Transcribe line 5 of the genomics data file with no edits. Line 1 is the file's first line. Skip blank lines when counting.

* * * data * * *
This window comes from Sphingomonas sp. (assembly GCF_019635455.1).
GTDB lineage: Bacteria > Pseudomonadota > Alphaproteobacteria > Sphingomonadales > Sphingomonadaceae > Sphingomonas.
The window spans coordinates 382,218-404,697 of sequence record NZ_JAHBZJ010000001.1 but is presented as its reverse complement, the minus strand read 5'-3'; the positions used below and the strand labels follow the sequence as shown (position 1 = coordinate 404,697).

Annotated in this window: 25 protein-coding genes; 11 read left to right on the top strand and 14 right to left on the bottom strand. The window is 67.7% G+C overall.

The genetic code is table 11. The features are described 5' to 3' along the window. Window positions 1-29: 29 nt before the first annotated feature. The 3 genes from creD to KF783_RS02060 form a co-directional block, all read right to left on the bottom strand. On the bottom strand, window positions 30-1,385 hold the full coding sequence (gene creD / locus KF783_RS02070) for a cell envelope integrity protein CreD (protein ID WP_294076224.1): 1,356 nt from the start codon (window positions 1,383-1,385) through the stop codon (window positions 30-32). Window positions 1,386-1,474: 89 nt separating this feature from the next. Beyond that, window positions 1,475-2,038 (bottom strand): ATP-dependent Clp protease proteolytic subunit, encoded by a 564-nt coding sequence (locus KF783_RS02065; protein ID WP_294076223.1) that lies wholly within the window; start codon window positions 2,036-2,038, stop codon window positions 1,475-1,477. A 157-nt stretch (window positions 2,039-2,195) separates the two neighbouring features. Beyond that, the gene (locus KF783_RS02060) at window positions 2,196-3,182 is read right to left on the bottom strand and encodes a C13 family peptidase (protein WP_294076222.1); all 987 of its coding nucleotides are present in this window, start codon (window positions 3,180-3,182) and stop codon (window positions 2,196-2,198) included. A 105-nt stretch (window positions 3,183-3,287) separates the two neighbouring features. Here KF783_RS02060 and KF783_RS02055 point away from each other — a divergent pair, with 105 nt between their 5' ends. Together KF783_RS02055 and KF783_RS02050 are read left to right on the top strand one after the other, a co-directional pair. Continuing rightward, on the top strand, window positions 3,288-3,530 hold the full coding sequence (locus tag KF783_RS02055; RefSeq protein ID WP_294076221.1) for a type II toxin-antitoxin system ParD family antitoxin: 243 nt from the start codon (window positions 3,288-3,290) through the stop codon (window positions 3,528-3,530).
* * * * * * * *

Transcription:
The genetic code is table 11. The features are described 5' to 3' along the window. Window positions 1-29: 29 nt before the first annotated feature. The 3 genes from creD to KF783_RS02060 form a co-directional block, all read right to left on the bottom strand. On the bottom strand, window positions 30-1,385 hold the full coding sequence (gene creD / locus KF783_RS02070) for a cell envelope integrity protein CreD (protein ID WP_294076224.1): 1,356 nt from the start codon (window positions 1,383-1,385) through the stop codon (window positions 30-32). Window positions 1,386-1,474: 89 nt separating this feature from the next. Beyond that, window positions 1,475-2,038 (bottom strand): ATP-dependent Clp protease proteolytic subunit, encoded by a 564-nt coding sequence (locus KF783_RS02065; protein ID WP_294076223.1) that lies wholly within the window; start codon window positions 2,036-2,038, stop codon window positions 1,475-1,477. A 157-nt stretch (window positions 2,039-2,195) separates the two neighbouring features. Beyond that, the gene (locus KF783_RS02060) at window positions 2,196-3,182 is read right to left on the bottom strand and encodes a C13 family peptidase (protein WP_294076222.1); all 987 of its coding nucleotides are present in this window, start codon (window positions 3,180-3,182) and stop codon (window positions 2,196-2,198) included. A 105-nt stretch (window positions 3,183-3,287) separates the two neighbouring features. Here KF783_RS02060 and KF783_RS02055 point away from each other — a divergent pair, with 105 nt between their 5' ends. Together KF783_RS02055 and KF783_RS02050 are read left to right on the top strand one after the other, a co-directional pair. Continuing rightward, on the top strand, window positions 3,288-3,530 hold the full coding sequence (locus tag KF783_RS02055; RefSeq protein ID WP_294076221.1) for a type II toxin-antitoxin system ParD family antitoxin: 243 nt from the start codon (window positions 3,288-3,290) through the stop codon (window positions 3,528-3,530).